In a recession-busting gesture, the man whose name is more usually pronounced “Fiddy”, has bundled in a free film (of the same name) with the new album. “This is the first time this has been done – giving away a free movie with a CD,” he says. “It’s a nod to the times we live in. I’m very excited about it. I was in Louisiana doing something and it just came to me there. I wrote the screenplay and I directed and star in the movie. It’s about an inner-city guy brought up by a single mother who has a dream of becoming a basketball player, but when that falls through he turns to a life of crime. The reason I put it in with the album is that a song is only three minutes long – there’s really no time for cause and effect when you’re trying to establish a narrative. It’s really me creating a visual for the things that I’m saying on the songs on the album. You can make descriptions on a song but that’s all so this is supposed to be like a visual soundtrack to the album. The film is about me in a way. I use my emotions and feelings and memories of situations I have had in my life for my acting. The film reflects the mannerisms, dysfunctions and imperfections that I have and how I have wrestled with them.”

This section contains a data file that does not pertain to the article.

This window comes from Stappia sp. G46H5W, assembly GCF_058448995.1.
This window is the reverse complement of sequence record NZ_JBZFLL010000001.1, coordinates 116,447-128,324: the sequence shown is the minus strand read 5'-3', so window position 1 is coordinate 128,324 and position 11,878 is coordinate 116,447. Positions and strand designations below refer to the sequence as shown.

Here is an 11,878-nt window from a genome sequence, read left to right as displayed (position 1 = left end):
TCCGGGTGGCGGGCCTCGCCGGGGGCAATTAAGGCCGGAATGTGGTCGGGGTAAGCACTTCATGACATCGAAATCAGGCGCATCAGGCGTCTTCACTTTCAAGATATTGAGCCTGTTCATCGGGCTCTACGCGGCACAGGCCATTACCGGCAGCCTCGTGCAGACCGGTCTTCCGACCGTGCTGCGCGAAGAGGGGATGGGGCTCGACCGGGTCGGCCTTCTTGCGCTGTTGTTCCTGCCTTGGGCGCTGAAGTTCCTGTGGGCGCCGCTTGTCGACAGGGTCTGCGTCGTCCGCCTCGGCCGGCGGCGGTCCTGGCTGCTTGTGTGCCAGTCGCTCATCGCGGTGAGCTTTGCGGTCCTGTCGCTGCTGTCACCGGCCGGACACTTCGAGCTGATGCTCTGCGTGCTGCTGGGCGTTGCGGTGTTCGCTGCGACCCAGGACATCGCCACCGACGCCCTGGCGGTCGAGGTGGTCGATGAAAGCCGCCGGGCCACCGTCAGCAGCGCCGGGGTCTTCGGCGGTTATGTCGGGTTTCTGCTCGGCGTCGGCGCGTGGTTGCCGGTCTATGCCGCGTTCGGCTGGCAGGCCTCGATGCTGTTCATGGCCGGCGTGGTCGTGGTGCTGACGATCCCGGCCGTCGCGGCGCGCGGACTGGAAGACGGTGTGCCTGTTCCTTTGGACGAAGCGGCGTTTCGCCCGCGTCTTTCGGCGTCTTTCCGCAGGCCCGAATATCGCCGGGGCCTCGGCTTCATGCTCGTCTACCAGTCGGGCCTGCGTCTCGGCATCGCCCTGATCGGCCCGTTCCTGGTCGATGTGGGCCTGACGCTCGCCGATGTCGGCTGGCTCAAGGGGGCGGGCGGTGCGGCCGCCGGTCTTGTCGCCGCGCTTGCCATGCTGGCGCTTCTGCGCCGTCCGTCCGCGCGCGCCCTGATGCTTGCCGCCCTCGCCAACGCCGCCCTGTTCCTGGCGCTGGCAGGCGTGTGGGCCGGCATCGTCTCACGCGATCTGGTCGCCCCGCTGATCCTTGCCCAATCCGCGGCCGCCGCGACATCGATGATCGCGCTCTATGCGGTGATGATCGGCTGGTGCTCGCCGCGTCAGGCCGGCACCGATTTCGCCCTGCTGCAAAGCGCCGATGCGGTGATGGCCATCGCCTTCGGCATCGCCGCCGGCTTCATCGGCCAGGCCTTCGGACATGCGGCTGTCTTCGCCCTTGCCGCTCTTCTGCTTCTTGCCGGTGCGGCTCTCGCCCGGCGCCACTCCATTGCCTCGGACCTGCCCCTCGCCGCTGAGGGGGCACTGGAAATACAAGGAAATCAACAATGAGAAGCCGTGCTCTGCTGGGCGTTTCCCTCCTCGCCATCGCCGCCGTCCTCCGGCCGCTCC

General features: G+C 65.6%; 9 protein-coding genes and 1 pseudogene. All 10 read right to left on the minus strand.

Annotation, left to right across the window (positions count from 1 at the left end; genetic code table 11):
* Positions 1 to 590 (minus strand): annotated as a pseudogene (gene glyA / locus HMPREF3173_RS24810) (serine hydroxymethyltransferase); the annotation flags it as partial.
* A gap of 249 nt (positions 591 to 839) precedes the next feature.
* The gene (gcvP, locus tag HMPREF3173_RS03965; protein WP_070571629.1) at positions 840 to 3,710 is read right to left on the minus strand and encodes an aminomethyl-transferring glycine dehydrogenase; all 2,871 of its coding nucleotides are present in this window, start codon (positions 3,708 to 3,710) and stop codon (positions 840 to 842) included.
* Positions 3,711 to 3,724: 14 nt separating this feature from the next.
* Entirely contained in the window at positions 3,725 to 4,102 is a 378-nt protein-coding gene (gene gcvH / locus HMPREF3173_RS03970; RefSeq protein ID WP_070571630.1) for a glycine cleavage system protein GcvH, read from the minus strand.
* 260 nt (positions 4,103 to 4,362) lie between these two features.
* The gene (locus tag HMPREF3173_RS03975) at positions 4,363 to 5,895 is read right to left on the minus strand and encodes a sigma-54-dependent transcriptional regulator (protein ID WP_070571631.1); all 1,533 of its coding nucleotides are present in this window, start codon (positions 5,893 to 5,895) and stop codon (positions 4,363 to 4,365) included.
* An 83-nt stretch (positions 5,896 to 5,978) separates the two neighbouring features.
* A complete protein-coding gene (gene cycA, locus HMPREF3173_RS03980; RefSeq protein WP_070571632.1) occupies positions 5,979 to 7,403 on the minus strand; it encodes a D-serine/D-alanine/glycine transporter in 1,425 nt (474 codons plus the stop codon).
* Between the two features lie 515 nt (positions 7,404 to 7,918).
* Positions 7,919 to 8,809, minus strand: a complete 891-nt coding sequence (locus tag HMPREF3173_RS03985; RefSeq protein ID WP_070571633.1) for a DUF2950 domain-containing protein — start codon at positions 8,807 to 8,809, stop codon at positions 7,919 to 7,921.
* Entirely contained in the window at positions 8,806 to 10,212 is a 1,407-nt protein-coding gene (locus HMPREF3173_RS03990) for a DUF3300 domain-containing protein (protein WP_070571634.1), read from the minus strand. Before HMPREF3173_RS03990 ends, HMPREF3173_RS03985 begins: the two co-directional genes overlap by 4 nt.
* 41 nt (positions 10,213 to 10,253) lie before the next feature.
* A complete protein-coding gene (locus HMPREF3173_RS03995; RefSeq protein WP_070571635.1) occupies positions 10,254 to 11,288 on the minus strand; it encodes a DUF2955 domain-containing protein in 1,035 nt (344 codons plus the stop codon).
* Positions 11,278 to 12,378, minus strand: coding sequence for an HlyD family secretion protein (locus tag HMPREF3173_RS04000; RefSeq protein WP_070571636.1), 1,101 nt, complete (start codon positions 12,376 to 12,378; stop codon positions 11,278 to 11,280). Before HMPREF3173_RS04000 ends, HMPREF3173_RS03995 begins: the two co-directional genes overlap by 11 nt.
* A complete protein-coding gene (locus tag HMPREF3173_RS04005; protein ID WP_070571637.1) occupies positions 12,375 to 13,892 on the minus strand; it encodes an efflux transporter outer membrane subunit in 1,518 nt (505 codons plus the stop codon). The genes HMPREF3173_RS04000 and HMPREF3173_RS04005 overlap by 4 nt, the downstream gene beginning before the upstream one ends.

Now 34, 50 Cent was brought up in Queens, New York by a single mother who was 15 when she had him. His mother died when he was eight – her drink had been spiked and the gas left on in their apartment with all the windows locked shut. A talented boxer (he represented the US in the Junior Olympics) he was also a crack cocaine dealer and as a young teenager, a metal detector at his school revealed him carrying a gun. Aged 19, he faced either a nine-year prison sentence or six months in a special harsh and aggressive “boot camp” for selling cocaine to an undercover police officer. He chose the latter, changed his name to 50 Cent as a “metaphor for the changes I would introduce in my life” and began writing and rapping.